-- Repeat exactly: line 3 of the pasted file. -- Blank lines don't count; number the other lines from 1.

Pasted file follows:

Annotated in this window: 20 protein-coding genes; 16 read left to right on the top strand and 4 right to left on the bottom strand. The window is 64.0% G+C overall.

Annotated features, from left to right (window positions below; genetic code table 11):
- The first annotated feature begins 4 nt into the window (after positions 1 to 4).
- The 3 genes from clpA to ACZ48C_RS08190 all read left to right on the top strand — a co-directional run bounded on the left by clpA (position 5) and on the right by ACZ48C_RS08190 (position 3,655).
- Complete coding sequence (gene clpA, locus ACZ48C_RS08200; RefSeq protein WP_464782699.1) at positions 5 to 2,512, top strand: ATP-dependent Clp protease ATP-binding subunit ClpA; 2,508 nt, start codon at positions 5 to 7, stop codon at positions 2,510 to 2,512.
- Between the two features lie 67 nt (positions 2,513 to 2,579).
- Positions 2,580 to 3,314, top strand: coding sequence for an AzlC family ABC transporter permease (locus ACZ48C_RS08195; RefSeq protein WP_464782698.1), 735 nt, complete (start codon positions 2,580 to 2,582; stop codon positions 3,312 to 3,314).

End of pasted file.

- The first annotated feature begins 4 nt into the window (after positions 1 to 4).